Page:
- The Washington Times - Tuesday, July 14, 2015

Hillary Rodham Clinton has a problem with Uber. Jeb Bush and Rand Paul are hitting back, and one of the first economic debates of the presidential campaign season is suddenly in full swing.

In her highly touted economic policy speech on wage inequality and job creation Monday in New York, Mrs. Clinton unexpectedly took what was seen as a sideswipe at Uber, Airbnb and other pioneers of the “sharing economy,” saying the model left too many workers reliant on short-term contracts and freelance gigs without the benefits and protections of traditional jobs.

Mr. Bush and Mr. Paul, who are seeking the Republican presidential nomination next year said the remarks by Mrs. Clinton, the Democratic presidential front-runner, showed that she was trying to stifle 21st-century innovation and standing in the way of economic progress.

Mr. Bush’s campaign even put out word that the candidate will summon an Uber driver in San Francisco during a campaign swing there this week.

Supporters say companies such as the ride-hailing Uber provide flexibility to workers and consumers with a minimum of government regulatory oversight. Critics such as Mrs. Clinton say the “gig economy” model may have its virtues, but it leaves workers as disposable contractors with potentially no recourse for mistreatment by a company.

“Many Americans are making extra money renting out a small room, designing websites, selling products they design themselves at home, or even driving their own car,” Mrs. Clinton said in her address. “This on-demand, or so-called gig economy is creating exciting opportunities and unleashing innovation. But it is also raising hard questions about workplace protections and what a good job will look like in the future.”

Although Mrs. Clinton didn’t name any companies specifically, many critics believe she was targeting ride-hailing and home-sharing services such as Uber, Lyft and Airbnb.

Mr. Bush pounced.

“Americans want to work and want the opportunity to achieve earned success for their families, but Secretary Clinton’s antiquated proposals protect the special interests that want to stifle American ingenuity and 21st-century companies like Uber that are creating jobs,” said Allie Brandenburger, a spokeswoman for the Bush presidential campaign.

Republican presidential contender Rand Paul also attacked the former secretary of state for her comments about people who join the sharing economy.

“Services like Uber, Airbnb and Lyft stimulate our economy and work towards lower prices. How is this bad, Hillary Clinton?” the senator from Kentucky tweeted. He went on to call Mrs. Clinton’s ideas “out of touch” in a country that needs “more innovation, not less.”

The Clinton campaign, stung by the backlash, responded to its Republican critics by rejecting the suggestion that Mrs. Clinton plans to wage a war on the sharing economy.

“She’s not calling out specific sectors, or any one company, but is addressing an economy-wide problem that has existed for years,” the Clinton campaign’s chief technology officer, Stephanie Hannon, wrote in a post on Medium. “I’ve been surprised to see these common-sense comments get misrepresented as an attack on the sharing economy.”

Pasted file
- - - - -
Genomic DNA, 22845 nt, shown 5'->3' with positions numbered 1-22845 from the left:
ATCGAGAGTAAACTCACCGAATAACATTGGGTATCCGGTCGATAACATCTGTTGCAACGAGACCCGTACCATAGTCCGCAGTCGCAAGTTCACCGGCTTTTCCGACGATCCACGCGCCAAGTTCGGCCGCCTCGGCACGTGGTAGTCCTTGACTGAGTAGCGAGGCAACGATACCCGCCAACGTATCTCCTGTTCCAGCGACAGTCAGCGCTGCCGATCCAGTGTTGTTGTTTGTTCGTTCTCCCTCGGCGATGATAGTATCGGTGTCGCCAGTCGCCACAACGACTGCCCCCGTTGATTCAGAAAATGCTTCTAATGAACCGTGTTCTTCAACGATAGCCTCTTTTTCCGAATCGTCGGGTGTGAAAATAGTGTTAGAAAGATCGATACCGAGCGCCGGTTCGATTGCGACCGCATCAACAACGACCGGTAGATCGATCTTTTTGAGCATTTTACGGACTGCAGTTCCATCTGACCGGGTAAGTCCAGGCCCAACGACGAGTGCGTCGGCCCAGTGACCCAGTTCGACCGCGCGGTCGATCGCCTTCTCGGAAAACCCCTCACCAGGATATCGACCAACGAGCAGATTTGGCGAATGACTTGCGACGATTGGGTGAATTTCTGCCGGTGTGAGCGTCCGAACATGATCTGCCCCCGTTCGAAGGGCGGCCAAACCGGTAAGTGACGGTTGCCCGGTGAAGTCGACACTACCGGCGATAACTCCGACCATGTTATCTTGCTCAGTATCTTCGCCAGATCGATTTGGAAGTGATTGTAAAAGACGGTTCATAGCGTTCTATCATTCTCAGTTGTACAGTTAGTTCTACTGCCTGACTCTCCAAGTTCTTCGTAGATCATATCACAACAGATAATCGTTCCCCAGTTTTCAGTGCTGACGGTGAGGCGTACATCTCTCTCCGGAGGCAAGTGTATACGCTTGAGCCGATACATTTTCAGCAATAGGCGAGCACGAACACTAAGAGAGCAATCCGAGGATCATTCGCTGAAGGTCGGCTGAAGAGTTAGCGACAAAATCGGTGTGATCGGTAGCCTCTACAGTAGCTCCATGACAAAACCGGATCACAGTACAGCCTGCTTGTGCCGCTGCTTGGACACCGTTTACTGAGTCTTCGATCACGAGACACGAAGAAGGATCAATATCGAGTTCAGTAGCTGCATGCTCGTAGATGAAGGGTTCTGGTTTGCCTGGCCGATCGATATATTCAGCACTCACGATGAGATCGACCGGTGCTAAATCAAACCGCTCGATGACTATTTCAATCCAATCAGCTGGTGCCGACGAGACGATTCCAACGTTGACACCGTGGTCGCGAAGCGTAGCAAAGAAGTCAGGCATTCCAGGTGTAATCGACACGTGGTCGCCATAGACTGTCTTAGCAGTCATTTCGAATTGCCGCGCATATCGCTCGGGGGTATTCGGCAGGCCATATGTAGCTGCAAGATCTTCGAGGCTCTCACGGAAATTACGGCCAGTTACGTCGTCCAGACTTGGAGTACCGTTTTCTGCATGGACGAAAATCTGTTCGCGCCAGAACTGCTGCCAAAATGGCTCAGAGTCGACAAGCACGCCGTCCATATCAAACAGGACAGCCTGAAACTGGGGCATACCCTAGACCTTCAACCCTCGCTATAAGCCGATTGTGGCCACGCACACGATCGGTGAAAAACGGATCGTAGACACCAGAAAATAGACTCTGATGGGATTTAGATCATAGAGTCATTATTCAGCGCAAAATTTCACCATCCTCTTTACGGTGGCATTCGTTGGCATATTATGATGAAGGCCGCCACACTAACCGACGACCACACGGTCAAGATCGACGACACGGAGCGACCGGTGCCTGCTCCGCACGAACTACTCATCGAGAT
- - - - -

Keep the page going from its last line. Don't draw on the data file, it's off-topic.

At a Christian Science Monitor breakfast Tuesday, Clinton senior policy adviser Jake Sullivan rejected the notion that Mrs. Clinton had a “beef” with Uber.

“It’s an interesting question with a totally wrong premise,” Mr. Sullivan said.

The Democrat sees great opportunities with the rise of the sharing economy, but “it also does raise hard questions about workplace protections and the future of work,” he said.

The gig economy may be a new fixture in political discussions, but it is no stranger to public controversy.

Uber, for example, has faced staunch opposition from authorities and workers in the United States and around the world who argue that the ride-hailing service is undercutting established business practices in the taxi industry and skirting safety regulations.

Violent protests broke out in Paris last month over the ride-booking business. Angry cab union members took to the streets and burned cars, blocked traffic and attacked suspected Uber drivers. Similar protests also have erupted in Mexico City, prompting the local government, and those of other countries, to suspend or outlaw the practice.

Supporters say companies such as Uber offer many advantages, including a measure of choice for consumers in what have been highly regulated and protected industries. They say such opportunities, such as using a personal car as a taxi or renting out a room in a home to weekend vacationers, as in the case of Airbnb, help offset tough economic conditions and make work schedules more flexible.

Even President Obama has offered praise for the gig companies made possible by the information and communication revolution.

“Part of what technology has enabled is the same thing that’s driving something like Uber or Airbnb — this concept of the share economy,” Mr. Obama said last year.

• Brennan Weiss can be reached at bweiss@washingtontimes.com.

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